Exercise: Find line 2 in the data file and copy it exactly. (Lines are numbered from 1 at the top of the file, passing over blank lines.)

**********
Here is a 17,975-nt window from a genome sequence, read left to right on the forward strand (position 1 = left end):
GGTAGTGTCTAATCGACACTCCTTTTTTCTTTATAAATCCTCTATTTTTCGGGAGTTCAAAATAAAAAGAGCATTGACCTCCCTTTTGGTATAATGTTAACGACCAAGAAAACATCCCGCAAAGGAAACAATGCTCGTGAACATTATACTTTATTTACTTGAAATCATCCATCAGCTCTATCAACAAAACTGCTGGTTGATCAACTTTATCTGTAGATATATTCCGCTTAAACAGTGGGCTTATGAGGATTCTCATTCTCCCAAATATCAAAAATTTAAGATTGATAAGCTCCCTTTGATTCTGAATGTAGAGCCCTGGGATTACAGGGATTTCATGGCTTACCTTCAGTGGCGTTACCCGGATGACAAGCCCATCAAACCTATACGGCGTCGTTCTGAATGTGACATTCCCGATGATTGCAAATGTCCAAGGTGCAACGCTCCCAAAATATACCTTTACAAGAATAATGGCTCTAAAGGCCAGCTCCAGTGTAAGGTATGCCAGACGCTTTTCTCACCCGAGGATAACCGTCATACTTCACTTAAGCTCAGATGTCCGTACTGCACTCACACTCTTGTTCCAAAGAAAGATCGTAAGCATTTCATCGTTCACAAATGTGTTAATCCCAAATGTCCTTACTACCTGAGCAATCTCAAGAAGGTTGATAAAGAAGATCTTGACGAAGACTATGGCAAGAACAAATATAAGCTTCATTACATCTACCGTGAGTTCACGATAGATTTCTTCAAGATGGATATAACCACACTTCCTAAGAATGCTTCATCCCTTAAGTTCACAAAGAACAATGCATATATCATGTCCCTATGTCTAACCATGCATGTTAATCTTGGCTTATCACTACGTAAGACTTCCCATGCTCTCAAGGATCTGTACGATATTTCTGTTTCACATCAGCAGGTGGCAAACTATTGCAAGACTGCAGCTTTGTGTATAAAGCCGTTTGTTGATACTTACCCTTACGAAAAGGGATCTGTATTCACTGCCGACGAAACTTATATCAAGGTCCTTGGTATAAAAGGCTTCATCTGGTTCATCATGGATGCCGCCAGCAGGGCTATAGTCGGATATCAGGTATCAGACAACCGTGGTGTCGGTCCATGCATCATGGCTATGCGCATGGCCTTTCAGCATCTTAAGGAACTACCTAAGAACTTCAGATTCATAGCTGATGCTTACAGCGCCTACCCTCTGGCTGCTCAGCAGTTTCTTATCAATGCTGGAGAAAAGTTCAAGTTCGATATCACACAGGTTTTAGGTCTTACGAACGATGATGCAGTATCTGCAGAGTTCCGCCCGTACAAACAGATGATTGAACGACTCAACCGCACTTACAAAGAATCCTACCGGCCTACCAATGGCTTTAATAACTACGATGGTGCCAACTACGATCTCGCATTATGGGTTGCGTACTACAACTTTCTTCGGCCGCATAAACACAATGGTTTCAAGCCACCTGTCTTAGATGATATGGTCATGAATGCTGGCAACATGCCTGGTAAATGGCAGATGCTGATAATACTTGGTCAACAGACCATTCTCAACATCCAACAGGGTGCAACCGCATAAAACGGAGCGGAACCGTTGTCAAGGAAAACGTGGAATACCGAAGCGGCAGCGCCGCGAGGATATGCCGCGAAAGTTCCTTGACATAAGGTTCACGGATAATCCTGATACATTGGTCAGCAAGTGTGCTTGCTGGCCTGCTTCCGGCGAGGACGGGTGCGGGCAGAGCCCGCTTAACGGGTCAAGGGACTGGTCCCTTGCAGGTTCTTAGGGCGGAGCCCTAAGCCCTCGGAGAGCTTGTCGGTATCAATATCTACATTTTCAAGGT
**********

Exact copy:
GGTAGTGTCTAATCGACACTCCTTTTTTCTTTATAAATCCTCTATTTTTCGGGAGTTCAAAATAAAAAGAGCATTGACCTCCCTTTTGGTATAATGTTAACGACCAAGAAAACATCCCGCAAAGGAAACAATGCTCGTGAACATTATACTTTATTTACTTGAAATCATCCATCAGCTCTATCAACAAAACTGCTGGTTGATCAACTTTATCTGTAGATATATTCCGCTTAAACAGTGGGCTTATGAGGATTCTCATTCTCCCAAATATCAAAAATTTAAGATTGATAAGCTCCCTTTGATTCTGAATGTAGAGCCCTGGGATTACAGGGATTTCATGGCTTACCTTCAGTGGCGTTACCCGGATGACAAGCCCATCAAACCTATACGGCGTCGTTCTGAATGTGACATTCCCGATGATTGCAAATGTCCAAGGTGCAACGCTCCCAAAATATACCTTTACAAGAATAATGGCTCTAAAGGCCAGCTCCAGTGTAAGGTATGCCAGACGCTTTTCTCACCCGAGGATAACCGTCATACTTCACTTAAGCTCAGATGTCCGTACTGCACTCACACTCTTGTTCCAAAGAAAGATCGTAAGCATTTCATCGTTCACAAATGTGTTAATCCCAAATGTCCTTACTACCTGAGCAATCTCAAGAAGGTTGATAAAGAAGATCTTGACGAAGACTATGGCAAGAACAAATATAAGCTTCATTACATCTACCGTGAGTTCACGATAGATTTCTTCAAGATGGATATAACCACACTTCCTAAGAATGCTTCATCCCTTAAGTTCACAAAGAACAATGCATATATCATGTCCCTATGTCTAACCATGCATGTTAATCTTGGCTTATCACTACGTAAGACTTCCCATGCTCTCAAGGATCTGTACGATATTTCTGTTTCACATCAGCAGGTGGCAAACTATTGCAAGACTGCAGCTTTGTGTATAAAGCCGTTTGTTGATACTTACCCTTACGAAAAGGGATCTGTATTCACTGCCGACGAAACTTATATCAAGGTCCTTGGTATAAAAGGCTTCATCTGGTTCATCATGGATGCCGCCAGCAGGGCTATAGTCGGATATCAGGTATCAGACAACCGTGGTGTCGGTCCATGCATCATGGCTATGCGCATGGCCTTTCAGCATCTTAAGGAACTACCTAAGAACTTCAGATTCATAGCTGATGCTTACAGCGCCTACCCTCTGGCTGCTCAGCAGTTTCTTATCAATGCTGGAGAAAAGTTCAAGTTCGATATCACACAGGTTTTAGGTCTTACGAACGATGATGCAGTATCTGCAGAGTTCCGCCCGTACAAACAGATGATTGAACGACTCAACCGCACTTACAAAGAATCCTACCGGCCTACCAATGGCTTTAATAACTACGATGGTGCCAACTACGATCTCGCATTATGGGTTGCGTACTACAACTTTCTTCGGCCGCATAAACACAATGGTTTCAAGCCACCTGTCTTAGATGATATGGTCATGAATGCTGGCAACATGCCTGGTAAATGGCAGATGCTGATAATACTTGGTCAACAGACCATTCTCAACATCCAACAGGGTGCAACCGCATAAAACGGAGCGGAACCGTTGTCAAGGAAAACGTGGAATACCGAAGCGGCAGCGCCGCGAGGATATGCCGCGAAAGTTCCTTGACATAAGGTTCACGGATAATCCTGATACATTGGTCAGCAAGTGTGCTTGCTGGCCTGCTTCCGGCGAGGACGGGTGCGGGCAGAGCCCGCTTAACGGGTCAAGGGACTGGTCCCTTGCAGGTTCTTAGGGCGGAGCCCTAAGCCCTCGGAGAGCTTGTCGGTATCAATATCTACATTTTCAAGGT